Photos from Haiti’s Day of the Dead: Fèt Gede at Pioneer Works

The event last Friday night at Pioneer Works celebrating Haiti’s Day of the Dead was just gorgeous.  You can read a description from their website below. We’ve created a gallery from photos we took of the event. Please enjoy!

On the occasion of PÒTOPRENS: The Urban Artists of Port-au-Prince, Pioneer Works dedicates a night to Haitian Vodou and Gede, the ancestral dead, with a Fèt Gede.

Fèt Gede, Haiti’s Day of the Dead, is typically celebrated during the first few days of November replete with altars, veves (ground drawings made to attract the gede), special food and drink offerings, and, most importantly, sacred dances and polyrhythmic drumming. Every ritual performed and offering made during a gede fest is geared toward attracting the lwa (spirits) of people who have died to celebrate with their living descendants. The rituals and offerings also honor particular lwa such as Papa Legba,Baron Samedi, and Mama Brigit to name only a few.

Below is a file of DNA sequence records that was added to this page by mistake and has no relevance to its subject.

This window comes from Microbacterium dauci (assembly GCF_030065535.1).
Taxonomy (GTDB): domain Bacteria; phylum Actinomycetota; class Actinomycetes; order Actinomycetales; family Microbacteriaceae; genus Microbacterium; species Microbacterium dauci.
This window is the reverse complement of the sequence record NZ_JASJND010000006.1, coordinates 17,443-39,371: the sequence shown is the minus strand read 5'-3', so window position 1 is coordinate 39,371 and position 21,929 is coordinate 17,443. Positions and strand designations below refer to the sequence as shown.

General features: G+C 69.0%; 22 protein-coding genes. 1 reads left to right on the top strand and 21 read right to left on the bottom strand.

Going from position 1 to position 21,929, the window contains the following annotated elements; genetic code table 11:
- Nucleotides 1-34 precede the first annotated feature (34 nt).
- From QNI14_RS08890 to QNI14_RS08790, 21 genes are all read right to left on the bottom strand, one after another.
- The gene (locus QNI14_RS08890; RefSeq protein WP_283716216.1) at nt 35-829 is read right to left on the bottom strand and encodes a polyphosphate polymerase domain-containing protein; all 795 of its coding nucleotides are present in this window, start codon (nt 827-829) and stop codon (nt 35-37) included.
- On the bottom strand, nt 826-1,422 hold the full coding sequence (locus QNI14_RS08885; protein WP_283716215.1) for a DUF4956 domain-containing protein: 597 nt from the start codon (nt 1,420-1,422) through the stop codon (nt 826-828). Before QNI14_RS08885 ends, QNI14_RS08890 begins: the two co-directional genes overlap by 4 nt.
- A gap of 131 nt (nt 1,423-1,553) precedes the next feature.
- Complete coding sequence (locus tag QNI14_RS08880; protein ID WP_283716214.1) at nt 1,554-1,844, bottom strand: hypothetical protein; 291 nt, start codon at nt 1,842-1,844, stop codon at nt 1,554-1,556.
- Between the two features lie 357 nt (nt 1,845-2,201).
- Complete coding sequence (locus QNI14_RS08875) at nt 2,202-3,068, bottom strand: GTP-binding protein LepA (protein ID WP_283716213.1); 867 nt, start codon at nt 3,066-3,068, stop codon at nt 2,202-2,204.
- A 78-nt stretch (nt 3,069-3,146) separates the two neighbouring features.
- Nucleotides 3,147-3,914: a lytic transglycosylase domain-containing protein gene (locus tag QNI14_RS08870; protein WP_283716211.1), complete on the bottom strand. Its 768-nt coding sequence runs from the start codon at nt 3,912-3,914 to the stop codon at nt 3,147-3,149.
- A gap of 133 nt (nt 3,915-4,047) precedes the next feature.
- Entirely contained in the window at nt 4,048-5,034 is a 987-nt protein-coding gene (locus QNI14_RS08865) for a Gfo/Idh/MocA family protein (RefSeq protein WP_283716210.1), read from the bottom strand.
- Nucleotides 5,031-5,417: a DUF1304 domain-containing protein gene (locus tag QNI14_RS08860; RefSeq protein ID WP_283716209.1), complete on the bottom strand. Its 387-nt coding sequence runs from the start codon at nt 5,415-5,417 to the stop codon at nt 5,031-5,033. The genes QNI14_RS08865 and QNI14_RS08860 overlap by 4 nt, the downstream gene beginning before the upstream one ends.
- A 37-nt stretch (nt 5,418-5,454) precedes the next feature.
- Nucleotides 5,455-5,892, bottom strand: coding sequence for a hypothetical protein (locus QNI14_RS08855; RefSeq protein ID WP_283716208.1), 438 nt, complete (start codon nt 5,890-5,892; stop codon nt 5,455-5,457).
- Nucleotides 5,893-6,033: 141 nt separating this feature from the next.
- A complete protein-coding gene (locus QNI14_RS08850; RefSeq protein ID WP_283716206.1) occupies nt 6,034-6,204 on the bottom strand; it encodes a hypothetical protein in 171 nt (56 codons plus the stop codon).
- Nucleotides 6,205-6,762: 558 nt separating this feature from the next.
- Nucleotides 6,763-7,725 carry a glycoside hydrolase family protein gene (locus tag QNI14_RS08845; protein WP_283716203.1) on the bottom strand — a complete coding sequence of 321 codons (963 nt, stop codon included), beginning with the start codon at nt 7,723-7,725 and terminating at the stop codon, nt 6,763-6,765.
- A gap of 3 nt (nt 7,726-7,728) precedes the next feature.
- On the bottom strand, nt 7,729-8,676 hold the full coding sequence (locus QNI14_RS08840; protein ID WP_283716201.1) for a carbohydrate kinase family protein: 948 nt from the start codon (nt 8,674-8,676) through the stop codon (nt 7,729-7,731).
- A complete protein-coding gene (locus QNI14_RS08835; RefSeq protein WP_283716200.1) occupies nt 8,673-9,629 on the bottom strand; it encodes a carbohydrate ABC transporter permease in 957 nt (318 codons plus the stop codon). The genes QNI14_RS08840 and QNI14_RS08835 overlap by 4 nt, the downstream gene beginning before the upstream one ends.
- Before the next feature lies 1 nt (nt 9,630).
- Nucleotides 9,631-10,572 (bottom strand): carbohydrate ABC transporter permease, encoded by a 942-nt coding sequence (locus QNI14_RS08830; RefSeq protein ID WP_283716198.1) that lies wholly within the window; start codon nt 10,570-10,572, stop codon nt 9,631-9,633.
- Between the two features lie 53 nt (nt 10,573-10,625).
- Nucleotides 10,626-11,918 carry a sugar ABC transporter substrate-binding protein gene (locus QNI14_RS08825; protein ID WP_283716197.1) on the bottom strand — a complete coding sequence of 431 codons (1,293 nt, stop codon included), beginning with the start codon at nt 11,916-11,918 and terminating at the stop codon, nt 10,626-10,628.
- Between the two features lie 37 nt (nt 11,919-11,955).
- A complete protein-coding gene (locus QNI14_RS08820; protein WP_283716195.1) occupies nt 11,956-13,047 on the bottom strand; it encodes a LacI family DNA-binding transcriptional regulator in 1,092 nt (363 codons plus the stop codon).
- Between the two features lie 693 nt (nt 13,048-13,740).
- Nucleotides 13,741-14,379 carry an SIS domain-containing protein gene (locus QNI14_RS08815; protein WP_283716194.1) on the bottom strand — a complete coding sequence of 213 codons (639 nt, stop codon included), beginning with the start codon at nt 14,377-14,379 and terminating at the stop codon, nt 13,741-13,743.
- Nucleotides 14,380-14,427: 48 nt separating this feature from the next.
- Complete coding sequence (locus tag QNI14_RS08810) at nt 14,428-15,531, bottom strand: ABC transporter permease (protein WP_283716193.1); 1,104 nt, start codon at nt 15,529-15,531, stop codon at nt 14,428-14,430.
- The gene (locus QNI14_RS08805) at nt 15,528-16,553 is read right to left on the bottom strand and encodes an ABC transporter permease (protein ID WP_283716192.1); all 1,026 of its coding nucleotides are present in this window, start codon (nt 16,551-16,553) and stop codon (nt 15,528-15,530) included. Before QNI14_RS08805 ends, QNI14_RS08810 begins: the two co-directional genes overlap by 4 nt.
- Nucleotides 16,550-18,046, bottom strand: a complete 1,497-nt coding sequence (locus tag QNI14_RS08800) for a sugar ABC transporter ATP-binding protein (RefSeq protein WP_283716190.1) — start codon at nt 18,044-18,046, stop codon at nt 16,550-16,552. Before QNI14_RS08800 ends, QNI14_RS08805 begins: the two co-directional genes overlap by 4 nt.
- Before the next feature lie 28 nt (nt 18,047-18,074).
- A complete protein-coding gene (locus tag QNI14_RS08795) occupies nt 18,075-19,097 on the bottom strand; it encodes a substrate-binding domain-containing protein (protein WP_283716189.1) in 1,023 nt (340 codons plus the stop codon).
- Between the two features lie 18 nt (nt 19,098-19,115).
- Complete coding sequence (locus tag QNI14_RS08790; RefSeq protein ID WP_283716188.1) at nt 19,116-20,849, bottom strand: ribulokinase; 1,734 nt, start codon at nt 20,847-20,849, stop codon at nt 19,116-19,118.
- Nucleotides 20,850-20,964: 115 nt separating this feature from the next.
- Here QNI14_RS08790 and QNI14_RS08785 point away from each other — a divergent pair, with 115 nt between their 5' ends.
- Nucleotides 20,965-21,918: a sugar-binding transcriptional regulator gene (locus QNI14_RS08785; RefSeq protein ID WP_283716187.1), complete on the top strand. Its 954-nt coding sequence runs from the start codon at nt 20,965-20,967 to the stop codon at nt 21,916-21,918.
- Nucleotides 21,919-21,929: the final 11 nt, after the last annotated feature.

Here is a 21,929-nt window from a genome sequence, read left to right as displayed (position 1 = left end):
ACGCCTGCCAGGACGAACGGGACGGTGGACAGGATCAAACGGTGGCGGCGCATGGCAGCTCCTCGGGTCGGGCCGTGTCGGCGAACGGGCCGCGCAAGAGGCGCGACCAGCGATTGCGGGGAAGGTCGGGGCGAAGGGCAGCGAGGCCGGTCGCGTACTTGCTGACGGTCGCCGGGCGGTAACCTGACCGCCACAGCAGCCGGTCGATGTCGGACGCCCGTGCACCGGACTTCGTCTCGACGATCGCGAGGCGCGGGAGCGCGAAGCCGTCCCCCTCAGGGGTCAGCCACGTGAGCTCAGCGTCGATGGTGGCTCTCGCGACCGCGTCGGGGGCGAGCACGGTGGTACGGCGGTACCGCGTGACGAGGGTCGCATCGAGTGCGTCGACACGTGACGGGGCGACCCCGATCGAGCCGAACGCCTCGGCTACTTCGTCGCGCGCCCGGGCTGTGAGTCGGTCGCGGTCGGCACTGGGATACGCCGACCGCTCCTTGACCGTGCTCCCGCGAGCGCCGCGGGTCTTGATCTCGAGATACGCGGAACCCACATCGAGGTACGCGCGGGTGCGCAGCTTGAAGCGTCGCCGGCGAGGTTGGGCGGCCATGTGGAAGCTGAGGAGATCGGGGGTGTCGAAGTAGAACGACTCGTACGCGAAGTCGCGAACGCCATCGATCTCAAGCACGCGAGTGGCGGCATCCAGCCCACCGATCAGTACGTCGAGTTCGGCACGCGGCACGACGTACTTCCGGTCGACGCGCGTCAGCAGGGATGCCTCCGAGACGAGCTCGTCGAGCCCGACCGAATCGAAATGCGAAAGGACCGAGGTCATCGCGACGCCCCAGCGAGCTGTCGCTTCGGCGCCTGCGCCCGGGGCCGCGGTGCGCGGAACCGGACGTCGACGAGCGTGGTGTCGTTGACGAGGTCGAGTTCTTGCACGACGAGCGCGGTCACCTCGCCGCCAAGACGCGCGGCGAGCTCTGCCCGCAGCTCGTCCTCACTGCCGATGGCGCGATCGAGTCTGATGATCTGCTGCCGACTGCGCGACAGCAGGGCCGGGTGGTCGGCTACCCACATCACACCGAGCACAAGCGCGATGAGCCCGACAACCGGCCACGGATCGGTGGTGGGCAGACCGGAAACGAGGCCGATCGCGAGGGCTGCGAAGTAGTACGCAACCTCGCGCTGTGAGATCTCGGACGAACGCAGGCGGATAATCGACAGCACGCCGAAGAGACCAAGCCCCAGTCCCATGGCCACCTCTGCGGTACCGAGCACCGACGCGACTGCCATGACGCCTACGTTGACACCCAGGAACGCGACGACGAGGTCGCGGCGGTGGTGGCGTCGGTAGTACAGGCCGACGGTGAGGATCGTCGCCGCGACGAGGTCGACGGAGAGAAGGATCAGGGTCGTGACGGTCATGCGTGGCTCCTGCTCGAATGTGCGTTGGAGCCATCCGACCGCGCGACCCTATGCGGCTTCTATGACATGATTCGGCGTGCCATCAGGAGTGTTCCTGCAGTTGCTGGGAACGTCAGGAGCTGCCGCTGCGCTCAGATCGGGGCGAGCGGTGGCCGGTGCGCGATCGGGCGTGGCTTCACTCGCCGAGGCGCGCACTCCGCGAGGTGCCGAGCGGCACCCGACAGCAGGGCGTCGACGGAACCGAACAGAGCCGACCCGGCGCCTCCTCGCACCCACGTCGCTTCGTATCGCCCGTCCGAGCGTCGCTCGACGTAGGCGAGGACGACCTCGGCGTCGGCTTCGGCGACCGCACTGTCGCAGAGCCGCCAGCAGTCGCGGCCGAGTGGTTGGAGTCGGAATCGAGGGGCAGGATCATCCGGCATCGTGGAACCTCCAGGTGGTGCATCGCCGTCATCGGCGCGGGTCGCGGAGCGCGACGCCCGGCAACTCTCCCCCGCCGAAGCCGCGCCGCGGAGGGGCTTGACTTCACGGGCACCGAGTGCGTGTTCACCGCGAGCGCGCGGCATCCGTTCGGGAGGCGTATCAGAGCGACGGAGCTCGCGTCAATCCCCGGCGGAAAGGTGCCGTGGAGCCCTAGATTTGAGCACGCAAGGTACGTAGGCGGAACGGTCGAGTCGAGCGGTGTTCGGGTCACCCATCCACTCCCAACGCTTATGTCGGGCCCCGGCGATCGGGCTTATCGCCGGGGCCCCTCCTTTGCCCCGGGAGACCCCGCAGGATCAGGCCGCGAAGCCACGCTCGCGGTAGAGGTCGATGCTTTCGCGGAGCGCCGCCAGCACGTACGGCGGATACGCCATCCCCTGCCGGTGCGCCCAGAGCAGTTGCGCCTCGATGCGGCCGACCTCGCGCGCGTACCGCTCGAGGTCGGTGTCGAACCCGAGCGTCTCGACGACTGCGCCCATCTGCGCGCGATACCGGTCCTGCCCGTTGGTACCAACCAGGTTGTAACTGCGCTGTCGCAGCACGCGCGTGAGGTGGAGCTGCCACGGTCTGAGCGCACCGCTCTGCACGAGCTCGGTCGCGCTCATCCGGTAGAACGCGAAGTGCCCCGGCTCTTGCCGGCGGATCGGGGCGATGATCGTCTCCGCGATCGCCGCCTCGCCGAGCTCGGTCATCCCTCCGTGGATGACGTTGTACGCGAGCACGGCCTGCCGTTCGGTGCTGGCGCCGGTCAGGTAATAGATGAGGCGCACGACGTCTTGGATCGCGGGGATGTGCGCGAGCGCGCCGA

In addition to the visually stunning veve tracings, elaborately constructed altars, and specially prepared foods for the gede, music, drumming, and dance performances are rituals that are central to Vodou ceremonies. Since the gede are said to be the liveliest of all the lwa, the polyrhythmic sounds and fast-paced movements of the dancers are used as further attractors for them to manifest themselves here in the realm of the living. Each and every sacred object and performance is an invitation for the gede to travel to this realm as well as to honor and celebrate them.

The Vodou-inspired artworks included in PÒTOPRENShighlight the extent to which the religious practice inspires and feeds Haiti’s artists. A gede fest further highlights this link between Vodou and art by activating the object’s divinity. The Pioneer Works Fèt Gede also includes live DJ sets by Val Inc. and DJ Sabine, a dance performance by Sheila Anozier, and a full ceremony. Starting at 10pm, the ceremony will be led by Jean-Daniel Lafontant and Manbo Florence Jean-Joseph.

Share Page